Waiting for the Trade Superior Spider-man

Waiting for the Trade

by Bill Miller


Superior Spider-man
(1): My Own Worst Enemy

By Dan Slott, Ryam
Stegman and Giuseppe Camumcoli

Collects Superior Spider-man 1 -5.


Why I bought this: The
last trade (ASM 698-700) was epic and I needed to read the follow up.

The Plot: Doc Ock
switched brains with Peter Parker and then Ock’s body with Parker in it died
leaving Ock as the new Spider-man. This trade is Ock’s first days in his new
Spoilers after the break


Chapter 1 – Ock finds a new Sinister Six made up of
C-listers and takes them on but after taking a few hits decides it isn’t worth
taking a beating and attempts to flee. When a civilian is endangered he turns
around and saves the day but the Six escape. In his day job Ock is doing
Peter’s science job better than Peter but frets how he will never get credit
for it. He then goes on a date with MJ. Later he tracks down the Six and takes
them down hard. He is about to kill one of them when we see Peter’s ghost
arrive and subliminally makes Ock stop.

Chapter 2 – Ghost Peter is horrified that JJJ has finally endorsed
Spidey and that MJ is dating him and does not notice he is a different person.
Later MJ is attacked by mini-Vultures. Ock saves her and breaks up with her. MJ
relates the failed dates to Carlie Cooper, who begins to suspect the truth.
(Peter in Ock’s body had told Cooper the truth in the last trade but she didn’t
believe him at the time).

Chapter 3 – Ock traces the mini-Vultures back to the real
deal and is horrified to learn Vulture is using children as his underlings. Their
fight gets violent and ends with Spidey hospitalizing Vulture in front of
Cooper furthering her suspicions.

Chapter 4 – In a stunning splash page Spidey releases little
spider-bots across the city so Ock can monitor everything. He makes a few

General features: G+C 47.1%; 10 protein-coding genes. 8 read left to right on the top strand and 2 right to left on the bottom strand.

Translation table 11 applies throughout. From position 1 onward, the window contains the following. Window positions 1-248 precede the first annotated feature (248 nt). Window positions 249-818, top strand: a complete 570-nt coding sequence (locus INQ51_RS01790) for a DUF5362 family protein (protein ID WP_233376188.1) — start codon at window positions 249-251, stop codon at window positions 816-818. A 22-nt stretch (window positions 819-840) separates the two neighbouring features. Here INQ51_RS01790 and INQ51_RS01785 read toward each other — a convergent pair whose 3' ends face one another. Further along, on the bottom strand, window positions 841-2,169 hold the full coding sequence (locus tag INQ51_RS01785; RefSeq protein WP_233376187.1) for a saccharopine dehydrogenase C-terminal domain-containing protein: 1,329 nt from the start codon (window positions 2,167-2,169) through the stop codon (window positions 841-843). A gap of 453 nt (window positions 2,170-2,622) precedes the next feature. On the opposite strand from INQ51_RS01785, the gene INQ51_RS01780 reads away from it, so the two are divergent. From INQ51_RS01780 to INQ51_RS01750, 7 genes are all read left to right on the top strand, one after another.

arrests and then accompanies Aunt May to a doctor’s office. When he learns May
needs a cane to walk so he decides to invent a cure for all spinal injuries,
which horrifies Ghost Peter and the Horizon employees for some reason. We also
get a funny moment when Ock releaizes that as Peter he is no longer a doctor as
Peter never even got his master’s degree. This prompts Ock to enroll in college
again. Meanwhile Massacre escapes from Ravencroft killing 90s’ supporting
character Dr. Kafka in the process. Jameson and Spidey are called to the scene
and Jameson makes Spidey promise to kill Massacre next time they meet. Massacre
meanwhile lives up to his name in a diner full of civilians. In the cliffhanger
we see the Green Goblin is back in NYC.

Chapter 5 – Massacre blackmails a Cola CEO into funding him
to kill her competitors. As Peter, Ock meets his new tutor for school: a female
midget named Anna Marconi and they have an enjoyable dinner. Massacre begins
killing cops in the subway until Spidey arrives, disarms him and fatally shoots
him much to Ghost Peter’s horror. He then uses his spiderbots to expose the CEO
from the start of the chapter vowing to watch over and take responsibility for
everything in the city.


Critical Thoughts:
Overall this is very good. The concept alone is one of the most original things
I’ve ever seen in comics which is saying something when you consider has 50
years of history spread out over 1,000 individual issues. We’ve seen heroes
replaced before (Cap, Thor and Iron Man come to mind) but usually it is by
other heroes and the key supporting cast know a switch has been made. Here we
have a villain taking up the hero’s mantle and on top of that no one knows
Peter is gone including his loved ones. It is a strong concept and Ock is in
many ways the perfect villain to execute it with. 1) he’s always been show to
be driven by ego even in his most villainous moments (threatening to blow up NYC
so everyone would know he was superior to them or the recent Ends of the Earth
arc) yet he has also had moments of altruism over the years (trying to cure